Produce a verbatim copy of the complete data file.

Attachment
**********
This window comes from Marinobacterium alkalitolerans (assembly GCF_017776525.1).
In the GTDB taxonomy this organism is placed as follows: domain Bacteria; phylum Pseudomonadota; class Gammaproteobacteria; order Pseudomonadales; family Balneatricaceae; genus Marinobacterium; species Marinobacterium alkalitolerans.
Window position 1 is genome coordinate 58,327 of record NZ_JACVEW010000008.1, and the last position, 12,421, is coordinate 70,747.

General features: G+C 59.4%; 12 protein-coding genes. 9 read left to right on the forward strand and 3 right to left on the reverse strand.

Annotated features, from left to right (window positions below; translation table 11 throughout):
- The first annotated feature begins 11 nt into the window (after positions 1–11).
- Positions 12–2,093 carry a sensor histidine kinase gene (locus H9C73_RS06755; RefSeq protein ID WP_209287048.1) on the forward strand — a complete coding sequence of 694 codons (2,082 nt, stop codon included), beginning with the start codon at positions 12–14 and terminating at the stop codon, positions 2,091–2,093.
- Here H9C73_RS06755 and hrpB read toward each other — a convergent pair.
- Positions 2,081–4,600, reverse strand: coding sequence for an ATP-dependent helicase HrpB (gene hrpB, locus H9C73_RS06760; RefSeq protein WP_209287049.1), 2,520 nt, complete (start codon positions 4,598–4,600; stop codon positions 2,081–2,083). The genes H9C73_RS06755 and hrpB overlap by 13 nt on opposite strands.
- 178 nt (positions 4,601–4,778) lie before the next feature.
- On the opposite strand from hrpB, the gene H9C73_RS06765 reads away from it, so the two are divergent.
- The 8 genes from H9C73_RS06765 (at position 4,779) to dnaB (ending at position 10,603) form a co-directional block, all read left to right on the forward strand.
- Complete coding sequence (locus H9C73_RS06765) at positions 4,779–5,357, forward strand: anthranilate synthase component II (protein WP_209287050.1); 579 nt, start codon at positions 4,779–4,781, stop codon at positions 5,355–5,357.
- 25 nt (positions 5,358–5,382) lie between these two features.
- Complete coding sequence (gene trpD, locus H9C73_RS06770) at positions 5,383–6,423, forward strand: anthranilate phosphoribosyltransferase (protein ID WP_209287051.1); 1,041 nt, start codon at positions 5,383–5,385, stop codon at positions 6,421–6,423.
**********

This window comes from Marinobacterium alkalitolerans (assembly GCF_017776525.1).
In the GTDB taxonomy this organism is placed as follows: domain Bacteria; phylum Pseudomonadota; class Gammaproteobacteria; order Pseudomonadales; family Balneatricaceae; genus Marinobacterium; species Marinobacterium alkalitolerans.
Window position 1 is genome coordinate 58,327 of record NZ_JACVEW010000008.1, and the last position, 12,421, is coordinate 70,747.

General features: G+C 59.4%; 12 protein-coding genes. 9 read left to right on the forward strand and 3 right to left on the reverse strand.

Annotated features, from left to right (window positions below; translation table 11 throughout):
- The first annotated feature begins 11 nt into the window (after positions 1–11).
- Positions 12–2,093 carry a sensor histidine kinase gene (locus H9C73_RS06755; RefSeq protein ID WP_209287048.1) on the forward strand — a complete coding sequence of 694 codons (2,082 nt, stop codon included), beginning with the start codon at positions 12–14 and terminating at the stop codon, positions 2,091–2,093.
- Here H9C73_RS06755 and hrpB read toward each other — a convergent pair.
- Positions 2,081–4,600, reverse strand: coding sequence for an ATP-dependent helicase HrpB (gene hrpB, locus H9C73_RS06760; RefSeq protein WP_209287049.1), 2,520 nt, complete (start codon positions 4,598–4,600; stop codon positions 2,081–2,083). The genes H9C73_RS06755 and hrpB overlap by 13 nt on opposite strands.
- 178 nt (positions 4,601–4,778) lie before the next feature.
- On the opposite strand from hrpB, the gene H9C73_RS06765 reads away from it, so the two are divergent.
- The 8 genes from H9C73_RS06765 (at position 4,779) to dnaB (ending at position 10,603) form a co-directional block, all read left to right on the forward strand.
- Complete coding sequence (locus H9C73_RS06765) at positions 4,779–5,357, forward strand: anthranilate synthase component II (protein WP_209287050.1); 579 nt, start codon at positions 4,779–4,781, stop codon at positions 5,355–5,357.
- 25 nt (positions 5,358–5,382) lie between these two features.
- Complete coding sequence (gene trpD, locus H9C73_RS06770) at positions 5,383–6,423, forward strand: anthranilate phosphoribosyltransferase (protein ID WP_209287051.1); 1,041 nt, start codon at positions 5,383–5,385, stop codon at positions 6,421–6,423.